People of all races, ages, genders, and backgrounds are taking a stand for what they believe in throughout the Chicago area.
Marches across the nation were seen the day after Trump’s inauguration. Some of the biggest marches were noted in LA, California, Austin, Texas, Atlanta, Georgia, Chicago, Illinois, and the largest at our nations’ capital.
An estimated 4.2 million protestors were seen at these marches. One of the most highly attended marches in Illinois was in Chicago. Although only 25,000 were expected, the Chicago Tribune reported that 250,000 people participated in the march. According to the Woman’s March on Chicago’s Facebook page, Due to the large number of attendees, the route had to be moved around last minute.
Speakers were also at the march, and gave some words of their own. Many protestors made their own signs, while some where handed out before the march began. The march was a peaceful one, with no violent outbreaks occurring. Sue Mason, an attendee, stated that the protest was “…Calm, friendly, and very positive”.
Another protest occurred soon after in Chicago on January 28th at O’Hare airport. This protest was an impromptu response to the Presidents’ most recent ban on immigrants and refugees from Iraq, Iran, Libya, Somalia, Sudan, Syria, and Yemen.
Word of the protest spread through Facebook, while people left their homes late at night, some even driving hours to arrive at the airport. Many donations were made across the country to the ACLU this night, and many lawyers were seen at Chicago O’Hare Airport to defend immigrants’ and refugees’ rights. The protest at O’Hare lasted until all the detainees at the airport were released. An attendee, Sue Mason, said, “The mood was more intense. . . as each person was released the mood became more energetic and positive”.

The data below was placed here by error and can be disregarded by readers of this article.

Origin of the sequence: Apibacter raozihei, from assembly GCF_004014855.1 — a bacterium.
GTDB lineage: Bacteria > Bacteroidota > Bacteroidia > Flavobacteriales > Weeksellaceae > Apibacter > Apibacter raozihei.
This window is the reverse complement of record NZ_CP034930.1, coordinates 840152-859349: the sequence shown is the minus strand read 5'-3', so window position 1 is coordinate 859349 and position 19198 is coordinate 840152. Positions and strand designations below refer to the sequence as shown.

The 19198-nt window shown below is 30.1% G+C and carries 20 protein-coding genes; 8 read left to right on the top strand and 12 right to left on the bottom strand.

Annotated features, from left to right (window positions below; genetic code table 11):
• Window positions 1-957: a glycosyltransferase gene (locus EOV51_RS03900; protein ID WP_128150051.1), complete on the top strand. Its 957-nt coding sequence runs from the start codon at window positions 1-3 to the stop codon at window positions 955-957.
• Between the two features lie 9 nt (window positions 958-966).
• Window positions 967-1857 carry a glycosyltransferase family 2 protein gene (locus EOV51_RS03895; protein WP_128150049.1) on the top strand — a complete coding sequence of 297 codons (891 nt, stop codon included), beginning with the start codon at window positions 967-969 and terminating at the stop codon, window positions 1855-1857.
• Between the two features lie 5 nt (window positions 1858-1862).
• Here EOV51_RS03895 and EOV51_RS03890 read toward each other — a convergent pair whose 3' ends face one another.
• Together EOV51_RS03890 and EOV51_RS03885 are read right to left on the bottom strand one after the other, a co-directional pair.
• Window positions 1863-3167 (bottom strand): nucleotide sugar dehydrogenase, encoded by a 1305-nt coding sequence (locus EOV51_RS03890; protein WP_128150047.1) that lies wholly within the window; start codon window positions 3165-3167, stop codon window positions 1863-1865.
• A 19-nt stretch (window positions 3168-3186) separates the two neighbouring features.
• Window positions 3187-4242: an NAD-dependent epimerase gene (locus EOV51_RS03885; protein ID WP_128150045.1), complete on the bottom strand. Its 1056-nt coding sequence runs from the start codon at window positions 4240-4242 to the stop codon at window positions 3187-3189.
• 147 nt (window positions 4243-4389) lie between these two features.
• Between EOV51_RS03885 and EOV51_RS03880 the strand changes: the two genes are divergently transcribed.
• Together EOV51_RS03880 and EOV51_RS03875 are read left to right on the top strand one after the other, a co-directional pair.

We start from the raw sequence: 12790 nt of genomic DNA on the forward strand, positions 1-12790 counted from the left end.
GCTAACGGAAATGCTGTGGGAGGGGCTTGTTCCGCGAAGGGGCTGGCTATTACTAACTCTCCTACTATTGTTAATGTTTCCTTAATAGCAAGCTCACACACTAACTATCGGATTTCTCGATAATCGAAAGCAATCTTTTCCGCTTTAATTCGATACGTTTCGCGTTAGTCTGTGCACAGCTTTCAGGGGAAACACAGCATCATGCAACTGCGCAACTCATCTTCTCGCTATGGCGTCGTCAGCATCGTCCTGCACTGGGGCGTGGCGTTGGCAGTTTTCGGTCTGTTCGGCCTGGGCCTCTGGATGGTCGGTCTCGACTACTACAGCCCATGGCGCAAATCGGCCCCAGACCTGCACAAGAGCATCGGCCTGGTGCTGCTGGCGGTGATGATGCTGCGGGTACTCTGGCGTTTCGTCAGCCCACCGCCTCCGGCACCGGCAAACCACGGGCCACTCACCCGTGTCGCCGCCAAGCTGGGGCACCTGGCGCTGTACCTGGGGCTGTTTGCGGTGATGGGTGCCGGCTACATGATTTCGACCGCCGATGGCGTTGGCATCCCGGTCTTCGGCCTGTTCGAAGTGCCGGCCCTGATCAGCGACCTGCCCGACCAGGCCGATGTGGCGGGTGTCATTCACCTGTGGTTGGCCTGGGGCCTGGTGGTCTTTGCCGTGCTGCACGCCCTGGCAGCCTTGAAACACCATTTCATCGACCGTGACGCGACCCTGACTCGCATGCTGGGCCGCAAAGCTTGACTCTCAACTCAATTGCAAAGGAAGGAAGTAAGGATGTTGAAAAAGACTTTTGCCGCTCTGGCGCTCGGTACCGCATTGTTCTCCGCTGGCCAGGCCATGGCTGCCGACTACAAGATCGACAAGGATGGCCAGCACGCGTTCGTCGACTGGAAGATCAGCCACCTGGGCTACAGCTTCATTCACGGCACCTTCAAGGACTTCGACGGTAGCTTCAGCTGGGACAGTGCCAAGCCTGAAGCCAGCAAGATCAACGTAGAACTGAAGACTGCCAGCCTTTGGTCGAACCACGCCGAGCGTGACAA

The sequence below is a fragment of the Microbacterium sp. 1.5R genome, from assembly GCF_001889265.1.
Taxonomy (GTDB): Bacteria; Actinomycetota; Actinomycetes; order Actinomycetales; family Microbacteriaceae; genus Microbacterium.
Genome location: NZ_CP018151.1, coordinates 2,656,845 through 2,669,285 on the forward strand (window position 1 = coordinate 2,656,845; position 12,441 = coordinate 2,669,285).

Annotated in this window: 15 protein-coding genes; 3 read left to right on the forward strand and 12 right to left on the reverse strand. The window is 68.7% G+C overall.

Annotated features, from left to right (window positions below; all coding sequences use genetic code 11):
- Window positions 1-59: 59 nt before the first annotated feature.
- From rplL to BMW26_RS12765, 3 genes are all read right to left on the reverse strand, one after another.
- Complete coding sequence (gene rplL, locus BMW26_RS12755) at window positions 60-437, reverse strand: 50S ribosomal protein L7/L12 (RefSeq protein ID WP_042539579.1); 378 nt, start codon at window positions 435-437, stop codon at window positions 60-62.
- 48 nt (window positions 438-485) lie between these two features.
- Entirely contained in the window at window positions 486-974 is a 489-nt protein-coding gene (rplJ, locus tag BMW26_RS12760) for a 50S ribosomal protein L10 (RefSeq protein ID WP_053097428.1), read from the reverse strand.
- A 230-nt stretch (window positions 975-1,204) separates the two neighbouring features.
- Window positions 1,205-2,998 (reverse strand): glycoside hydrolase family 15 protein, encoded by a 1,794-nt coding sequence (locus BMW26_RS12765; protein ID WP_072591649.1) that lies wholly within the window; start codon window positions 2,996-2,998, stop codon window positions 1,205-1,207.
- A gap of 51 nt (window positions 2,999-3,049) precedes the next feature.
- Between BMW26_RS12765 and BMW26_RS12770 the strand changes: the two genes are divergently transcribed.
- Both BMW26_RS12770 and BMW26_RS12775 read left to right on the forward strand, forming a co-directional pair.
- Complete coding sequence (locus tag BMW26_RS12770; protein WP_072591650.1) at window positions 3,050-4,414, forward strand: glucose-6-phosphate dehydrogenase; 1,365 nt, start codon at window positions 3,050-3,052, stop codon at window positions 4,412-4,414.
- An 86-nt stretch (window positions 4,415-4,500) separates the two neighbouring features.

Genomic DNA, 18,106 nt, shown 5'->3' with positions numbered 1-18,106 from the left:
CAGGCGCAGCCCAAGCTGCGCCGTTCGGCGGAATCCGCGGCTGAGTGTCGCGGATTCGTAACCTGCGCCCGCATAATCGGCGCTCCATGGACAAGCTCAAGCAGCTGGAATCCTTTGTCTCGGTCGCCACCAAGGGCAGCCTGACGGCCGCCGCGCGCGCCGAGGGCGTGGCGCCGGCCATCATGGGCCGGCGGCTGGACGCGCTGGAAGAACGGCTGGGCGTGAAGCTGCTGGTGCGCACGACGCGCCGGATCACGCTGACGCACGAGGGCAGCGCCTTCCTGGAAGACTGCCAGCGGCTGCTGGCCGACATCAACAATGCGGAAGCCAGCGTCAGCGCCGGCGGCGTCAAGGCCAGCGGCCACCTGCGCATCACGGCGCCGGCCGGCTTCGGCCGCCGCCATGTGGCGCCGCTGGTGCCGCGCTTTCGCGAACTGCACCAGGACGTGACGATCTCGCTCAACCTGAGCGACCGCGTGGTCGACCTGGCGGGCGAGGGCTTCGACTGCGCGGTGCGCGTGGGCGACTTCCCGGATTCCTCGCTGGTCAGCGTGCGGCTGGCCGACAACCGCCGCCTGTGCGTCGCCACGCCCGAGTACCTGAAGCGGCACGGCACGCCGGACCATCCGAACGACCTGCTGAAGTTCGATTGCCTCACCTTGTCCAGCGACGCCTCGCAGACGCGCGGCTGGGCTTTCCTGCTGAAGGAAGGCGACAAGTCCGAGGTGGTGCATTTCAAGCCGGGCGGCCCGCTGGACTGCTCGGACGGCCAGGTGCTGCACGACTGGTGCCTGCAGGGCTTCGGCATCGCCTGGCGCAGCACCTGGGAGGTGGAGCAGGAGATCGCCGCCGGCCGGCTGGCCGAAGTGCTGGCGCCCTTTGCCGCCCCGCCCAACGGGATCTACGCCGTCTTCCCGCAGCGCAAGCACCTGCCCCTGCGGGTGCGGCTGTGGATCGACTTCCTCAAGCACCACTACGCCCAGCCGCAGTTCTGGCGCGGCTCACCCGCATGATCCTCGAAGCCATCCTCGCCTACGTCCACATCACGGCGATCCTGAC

Those around the area who could not make it to march have been protesting with their wallets. Many Americans have decided to no longer support companies which support Trump. On the other side, many Trump supporters have been doing the same thing, but have stopped shopping at companies or business’s that speak out against the President.
In addition to the woman’s march on Chicago, and the impromptu protest at O’Hare, the public are creating more and more events across the globe. The woman’s march has come out with ways for past (or even non) protestors to stay involved and create change. The information released so far includes ways to contact your state representatives, and small scale meetings throughout the country.
All Photographs Courtesey of: Sue Anne Mason